Add the pressed kale&cabbage, the chickpeas, the grapefruit to a serving dish and sprinkle with the seeds and parsley.
As said, I eat this salad with avocado and toasted sourdough bread. Mmmmh delish!
I have several types of beans in my pantry but I would advise buying 3-4 to start. Then I have tofu and seitan as alternatives, good for making quick lunches or a sandwich. Some of the easiest legumes to cook are lentils, aduki beans and cannellini beans. Red lentils are usually split and so are super quick and don't even need soaking.
Truth is beans need time to cook BUT not your time. You just need to be around to switch on the flame, reduce and then switch it off when cooked. Still, I know cooking beans is not sexy or instagrammable BUT make your dishes so much more lively and tasty. So let me break down the process for you through some practical tips.
1. Plan ahead your proteins for the week. (Monday lentils, Wed Aduki, Thus chickpeas, Fri hummus w leftovers....)
2. Invest in a pressure cooker, if you do not have one yet, get one. (20 quid c'mmon). They absolutely safe and I use mine daily. I love t, and I couldn't function without. With a pressure cooker, you half the time of any cooking and the beans become more soft and digestible. Have 3 litres and 5 litres. The 2 litres is the one I use for beans and stews.
3. Sunday night put to soak in the fridge 3 fav beans for the week. I have them soaking in recycled glass jars.
Soaking improves digestibility AND dramatically cut down the cooking time. Many people complain that forget about the beans and they go mouldy. So keep them in the fridge and visible.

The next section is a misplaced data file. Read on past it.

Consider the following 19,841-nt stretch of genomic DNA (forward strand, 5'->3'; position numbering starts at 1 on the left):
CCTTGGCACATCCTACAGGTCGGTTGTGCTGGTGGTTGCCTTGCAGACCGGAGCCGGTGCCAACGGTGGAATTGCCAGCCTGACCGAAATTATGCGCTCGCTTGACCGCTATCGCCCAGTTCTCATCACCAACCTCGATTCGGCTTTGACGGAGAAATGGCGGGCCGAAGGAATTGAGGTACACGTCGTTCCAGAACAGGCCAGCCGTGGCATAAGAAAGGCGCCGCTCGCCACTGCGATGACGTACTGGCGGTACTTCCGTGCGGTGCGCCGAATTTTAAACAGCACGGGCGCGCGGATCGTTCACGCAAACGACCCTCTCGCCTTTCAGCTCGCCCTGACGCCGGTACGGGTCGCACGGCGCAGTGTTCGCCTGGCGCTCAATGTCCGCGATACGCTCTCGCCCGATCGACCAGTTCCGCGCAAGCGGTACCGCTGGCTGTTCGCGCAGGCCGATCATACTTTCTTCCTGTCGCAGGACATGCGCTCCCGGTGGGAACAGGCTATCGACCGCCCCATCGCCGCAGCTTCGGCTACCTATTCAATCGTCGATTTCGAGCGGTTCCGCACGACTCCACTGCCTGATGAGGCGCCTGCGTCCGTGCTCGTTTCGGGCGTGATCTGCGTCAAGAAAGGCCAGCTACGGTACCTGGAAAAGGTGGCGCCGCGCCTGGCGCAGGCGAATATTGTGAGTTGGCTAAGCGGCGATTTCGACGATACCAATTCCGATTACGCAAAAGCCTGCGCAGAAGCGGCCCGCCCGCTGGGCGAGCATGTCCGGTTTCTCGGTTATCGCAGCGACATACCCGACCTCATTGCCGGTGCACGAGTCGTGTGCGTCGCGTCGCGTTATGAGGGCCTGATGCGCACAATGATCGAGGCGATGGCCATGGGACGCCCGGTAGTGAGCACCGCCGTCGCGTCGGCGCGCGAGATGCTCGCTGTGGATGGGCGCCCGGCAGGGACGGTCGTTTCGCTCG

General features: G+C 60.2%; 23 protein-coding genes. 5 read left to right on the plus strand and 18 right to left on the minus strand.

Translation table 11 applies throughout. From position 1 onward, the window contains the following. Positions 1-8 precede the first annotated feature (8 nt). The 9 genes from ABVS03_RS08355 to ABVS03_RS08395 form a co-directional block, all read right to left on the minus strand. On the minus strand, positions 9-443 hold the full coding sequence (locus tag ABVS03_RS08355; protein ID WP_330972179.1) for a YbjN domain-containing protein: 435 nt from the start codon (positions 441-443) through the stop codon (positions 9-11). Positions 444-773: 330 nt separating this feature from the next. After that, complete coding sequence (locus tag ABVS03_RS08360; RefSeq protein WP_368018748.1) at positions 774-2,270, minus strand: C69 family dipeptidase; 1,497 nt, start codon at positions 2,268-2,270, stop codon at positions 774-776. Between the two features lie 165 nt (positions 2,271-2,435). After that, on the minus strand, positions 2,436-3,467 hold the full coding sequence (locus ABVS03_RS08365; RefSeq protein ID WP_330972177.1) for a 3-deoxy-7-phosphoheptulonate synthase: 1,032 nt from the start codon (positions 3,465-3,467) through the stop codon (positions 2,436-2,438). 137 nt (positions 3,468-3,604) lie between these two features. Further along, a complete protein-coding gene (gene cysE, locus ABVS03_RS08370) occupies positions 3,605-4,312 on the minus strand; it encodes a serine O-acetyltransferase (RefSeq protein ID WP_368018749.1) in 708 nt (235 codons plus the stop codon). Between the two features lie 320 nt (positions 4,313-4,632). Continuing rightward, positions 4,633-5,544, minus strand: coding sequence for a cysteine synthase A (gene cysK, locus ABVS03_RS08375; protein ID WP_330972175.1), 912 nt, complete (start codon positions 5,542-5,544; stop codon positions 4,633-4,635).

Among mine are often beluga lentils for a salad, azuki for a stew and my beloved chickpeas, a jolly in the kitchen. But other yummy alternatives are kidney beans, butter beans, haricot... to mention some.
I religiously pick up the softer legume first (lentils or butter beans) and leave as last the one that requires longer soaking (chickpeas can happily swim in there for 3 days).
4. After soaking, wash and rinse the legumes before cook to get rid of all the possible phytic acid that makes them difficult to digest.
5. Go and Discover Kombu or Kelp. It is a seaweed that can be found in Japan, France and UK coasts. Rich in mineral makes your beans cook into super soft gems! Throw in the pot a stamp-sized piece per serving and cook the beans with it. You don't have to eat the seaweed.
6. Buy a flame deflector. I think I paid mine 50p. A flame deflector is not a gadget from Star Wars, but a little metal plate that stands in between the gas flame and the pot. It really helps with preventing to burn your food if you forget it there for a bit too long and improve the lifespan of ceramic pots.
7. Will next week be a crazy one? After the first day of soaking, rinse and drain the beans and let them sprout in the fridge. Just leave them in the jars to sprout. Eat them in a salad or cook them in a quarter of their normal cooking time.
Hope this helps, but of course feel free to ask if you need more! xx